- Published: Friday, 30 April 2021 23:20
The Maryland Jockey Club and Maryland Thoroughbred Horsemen’s Association are working on a plan to relocate horses stabled at Laurel Park to Pimlico Race Course and the Maryland State Fair at Timonium in order to expedite and properly complete the rebuilding of the Laurel dirt surface.
The relocation plan was part of an update on the Laurel project during an April 30 Zoom meeting hosted by the MTHA. The project entails examination of the substructure and necessary repairs, replacement of the limestone base, and the addition of new cushion material.
“Unfortunate as it is, the best way to proceed is to move the horse population after the Preakness out of Laurel,” said Aidan Butler, Chief Operating Officer for The Stronach Group (1/ST RACING). “The main benefit is the track crew will not be limited. The optimum would be working from dawn to dusk every day.”
Other important benefits, Butler said, are the safety aspect—horses are currently permitted to gallop or jog on the outer half of the dirt track, but that could be problematic as more intense work begins—and facilitating a rodent eradication project by emptying out all the barns. He also other work can be done to improve the stable area while the horses and most vehicles are gone.
“We can go full-court press to clean up the backside,” he said.
Butler said a French drainage system would be installed because an underground stream in the substructure near the five-eighths pole has been identified as a problem. Bore samples have been taken to ensure “consistency and stability” is there, and any trouble spots have been identified.
“Our hope was to keep the modified training schedule (at Laurel), but Aidan is dead-set on doing it the right way and not cutting corners,” MTHA President Tim Keefe said. “Our hope is the track is not only safer but the project can be done in a more expedited fashion. Hopefully by July 1 we’ll be back at Laurel. I’m not advertising it but that’s our hope.
“I’m confident this isn’t lip service. It will be little painful the next two months but I’m confident we’ll get things done the right way.”
Under the relocation plan, about 140 tented temporary stalls would be placed at Pimlico shortly after the May 15 Preakness Stakes. In addition, regular stalls in barns on the grandstand side will be available soon after the big racing weekend.
As for Timonium, which could have up to 600 stalls—about 530 plus 60 temporary stalls if needed—available when horses leave the grounds several days after the May 17-18 Fasig-Tipton sale, the MJC and MTHA discussed the options with State Fair officials later on April 30. Regular track maintenance, staffing, and the the financial terms for what amounts to renting Timonium for a period of time are part of the discussions, as is developing a plan for the housing and transportation of backstretch workers normally based at Laurel.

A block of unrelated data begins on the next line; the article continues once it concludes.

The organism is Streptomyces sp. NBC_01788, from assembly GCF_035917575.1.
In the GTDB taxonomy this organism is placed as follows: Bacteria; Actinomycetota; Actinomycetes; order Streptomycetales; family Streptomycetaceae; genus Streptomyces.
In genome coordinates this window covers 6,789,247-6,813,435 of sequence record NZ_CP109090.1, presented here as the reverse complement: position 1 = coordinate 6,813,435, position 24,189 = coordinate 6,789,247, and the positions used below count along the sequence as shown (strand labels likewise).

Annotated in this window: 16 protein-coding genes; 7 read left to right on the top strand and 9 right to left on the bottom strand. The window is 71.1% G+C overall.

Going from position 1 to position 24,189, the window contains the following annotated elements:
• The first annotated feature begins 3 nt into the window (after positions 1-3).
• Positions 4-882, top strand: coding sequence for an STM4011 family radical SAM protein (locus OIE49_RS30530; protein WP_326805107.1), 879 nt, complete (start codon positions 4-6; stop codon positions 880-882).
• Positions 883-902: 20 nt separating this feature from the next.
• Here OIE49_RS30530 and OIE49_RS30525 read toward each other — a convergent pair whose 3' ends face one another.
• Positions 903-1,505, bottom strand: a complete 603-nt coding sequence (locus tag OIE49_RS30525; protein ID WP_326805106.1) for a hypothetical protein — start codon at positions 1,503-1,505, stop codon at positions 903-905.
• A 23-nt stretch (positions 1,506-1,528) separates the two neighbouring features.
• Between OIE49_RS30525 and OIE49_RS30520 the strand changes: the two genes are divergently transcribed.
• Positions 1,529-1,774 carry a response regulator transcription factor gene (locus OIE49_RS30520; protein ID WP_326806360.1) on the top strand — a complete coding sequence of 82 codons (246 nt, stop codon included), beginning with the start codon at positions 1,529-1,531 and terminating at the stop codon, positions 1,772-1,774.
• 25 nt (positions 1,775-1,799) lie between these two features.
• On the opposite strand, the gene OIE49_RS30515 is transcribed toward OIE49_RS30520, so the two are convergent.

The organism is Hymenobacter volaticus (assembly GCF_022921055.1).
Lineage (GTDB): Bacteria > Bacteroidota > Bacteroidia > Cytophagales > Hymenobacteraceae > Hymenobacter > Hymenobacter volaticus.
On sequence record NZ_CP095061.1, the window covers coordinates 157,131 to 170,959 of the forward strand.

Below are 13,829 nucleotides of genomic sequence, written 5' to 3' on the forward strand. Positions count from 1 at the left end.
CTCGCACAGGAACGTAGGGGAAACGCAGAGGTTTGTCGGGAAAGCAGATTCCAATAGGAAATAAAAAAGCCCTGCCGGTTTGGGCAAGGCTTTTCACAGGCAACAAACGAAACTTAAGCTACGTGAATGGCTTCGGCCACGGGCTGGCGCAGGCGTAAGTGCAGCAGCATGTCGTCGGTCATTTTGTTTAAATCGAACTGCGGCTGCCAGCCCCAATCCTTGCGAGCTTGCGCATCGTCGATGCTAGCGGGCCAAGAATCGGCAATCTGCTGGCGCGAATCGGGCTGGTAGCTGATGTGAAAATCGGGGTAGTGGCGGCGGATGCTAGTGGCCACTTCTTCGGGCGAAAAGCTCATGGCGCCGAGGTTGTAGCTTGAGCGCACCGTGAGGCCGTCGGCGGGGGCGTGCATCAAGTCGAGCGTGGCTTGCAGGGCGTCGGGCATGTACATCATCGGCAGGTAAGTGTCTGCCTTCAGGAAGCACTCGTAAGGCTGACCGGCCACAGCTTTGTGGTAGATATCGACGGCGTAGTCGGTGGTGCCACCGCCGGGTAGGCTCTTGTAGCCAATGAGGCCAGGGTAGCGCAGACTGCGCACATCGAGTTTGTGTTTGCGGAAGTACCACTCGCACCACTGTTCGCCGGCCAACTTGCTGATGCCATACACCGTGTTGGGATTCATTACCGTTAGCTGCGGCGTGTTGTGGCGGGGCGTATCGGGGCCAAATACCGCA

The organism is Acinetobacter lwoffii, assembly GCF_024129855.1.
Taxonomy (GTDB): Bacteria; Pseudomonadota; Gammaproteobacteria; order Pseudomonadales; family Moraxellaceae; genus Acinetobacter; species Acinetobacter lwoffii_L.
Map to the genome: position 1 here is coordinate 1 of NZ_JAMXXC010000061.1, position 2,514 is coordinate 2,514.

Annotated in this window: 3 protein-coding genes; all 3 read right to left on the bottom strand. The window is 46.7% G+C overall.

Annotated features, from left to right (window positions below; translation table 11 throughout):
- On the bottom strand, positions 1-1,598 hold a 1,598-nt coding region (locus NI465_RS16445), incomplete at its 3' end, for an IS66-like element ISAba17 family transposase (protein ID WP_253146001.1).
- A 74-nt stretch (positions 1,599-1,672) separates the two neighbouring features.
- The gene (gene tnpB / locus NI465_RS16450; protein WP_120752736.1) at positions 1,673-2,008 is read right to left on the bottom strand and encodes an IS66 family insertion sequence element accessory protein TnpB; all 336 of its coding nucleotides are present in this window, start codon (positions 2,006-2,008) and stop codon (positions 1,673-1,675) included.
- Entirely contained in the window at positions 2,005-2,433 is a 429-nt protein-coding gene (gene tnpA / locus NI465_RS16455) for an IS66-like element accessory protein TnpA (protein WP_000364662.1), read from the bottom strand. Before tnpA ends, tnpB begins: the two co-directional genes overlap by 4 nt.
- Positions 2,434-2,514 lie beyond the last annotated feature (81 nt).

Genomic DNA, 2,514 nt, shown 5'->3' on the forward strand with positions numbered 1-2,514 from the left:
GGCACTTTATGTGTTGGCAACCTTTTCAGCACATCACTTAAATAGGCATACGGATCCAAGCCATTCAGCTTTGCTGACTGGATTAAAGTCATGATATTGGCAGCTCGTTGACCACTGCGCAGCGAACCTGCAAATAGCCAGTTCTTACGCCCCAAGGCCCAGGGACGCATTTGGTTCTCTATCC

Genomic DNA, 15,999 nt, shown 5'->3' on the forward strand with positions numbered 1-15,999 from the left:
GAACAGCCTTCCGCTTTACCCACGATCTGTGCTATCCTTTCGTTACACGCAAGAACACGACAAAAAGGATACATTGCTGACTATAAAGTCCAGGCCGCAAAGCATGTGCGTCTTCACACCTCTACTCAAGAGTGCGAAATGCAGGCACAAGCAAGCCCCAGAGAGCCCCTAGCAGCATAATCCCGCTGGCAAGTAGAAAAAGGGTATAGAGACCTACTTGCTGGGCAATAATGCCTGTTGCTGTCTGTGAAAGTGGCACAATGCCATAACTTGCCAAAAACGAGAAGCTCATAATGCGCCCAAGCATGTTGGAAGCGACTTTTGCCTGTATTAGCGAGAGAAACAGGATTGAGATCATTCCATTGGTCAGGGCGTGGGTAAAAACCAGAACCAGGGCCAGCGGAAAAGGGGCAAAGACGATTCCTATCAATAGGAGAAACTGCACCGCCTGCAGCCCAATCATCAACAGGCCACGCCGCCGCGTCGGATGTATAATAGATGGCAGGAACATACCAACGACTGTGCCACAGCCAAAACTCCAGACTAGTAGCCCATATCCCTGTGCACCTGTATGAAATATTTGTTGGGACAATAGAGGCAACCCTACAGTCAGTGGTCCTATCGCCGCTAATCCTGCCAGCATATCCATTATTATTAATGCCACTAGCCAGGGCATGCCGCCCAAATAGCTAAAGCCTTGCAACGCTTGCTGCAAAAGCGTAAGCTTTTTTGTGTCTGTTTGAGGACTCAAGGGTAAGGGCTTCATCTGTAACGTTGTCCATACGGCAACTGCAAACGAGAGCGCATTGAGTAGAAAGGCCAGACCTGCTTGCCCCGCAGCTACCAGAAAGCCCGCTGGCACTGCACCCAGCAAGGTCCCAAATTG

The State Fair, MJC and MTHA said they are committed to reaching to an agreement. Keefe said the MJC and MTHA would attempt to accommodate horsemen’s preferences should they relocate to either Timonium or Pimlico.
Some horsemen have been able to get stalls at other tracks such as Delaware Park, which doesn’t begin its live race meet until May 26. In response to a question whether horsemen who have an opportunity to move temporarily to another track would be penalized, Butler said: “Absolutely, categorically, no. There will be no stall changes or penalization.”
Officials said racing will continue at Pimlico, where the meet is scheduled to end May 31, until racing can return to Laurel. Because of the longer meet, the turf course will be closely monitored and used accordingly, Butler said.
Regarding the master plan for Laurel and Pimlico under the Racing and Community Development Act of 2020, Butler said the major reconstruction of the Laurel dirt surface must be done now, and if the sub-base is in good order, it shouldn’t be affected even the dirt track is “truncated” to accommodate a synthetic Tapeta surface that is part of the original redevelopment plan announced in 2018. The Laurel stable area would also be completely rebuilt under the master plan.
“The track needs to be fixed, and it needs to be fixed now,” Butler said. “We are hopeful that with the master plan we will be able to reuse this. I think it will stand the test of time if we do need to truncate it.”
Details of the master plan are in the process of being finalized. The Maryland Stadium Authority is leading the redevelopment of Laurel and Pimlico.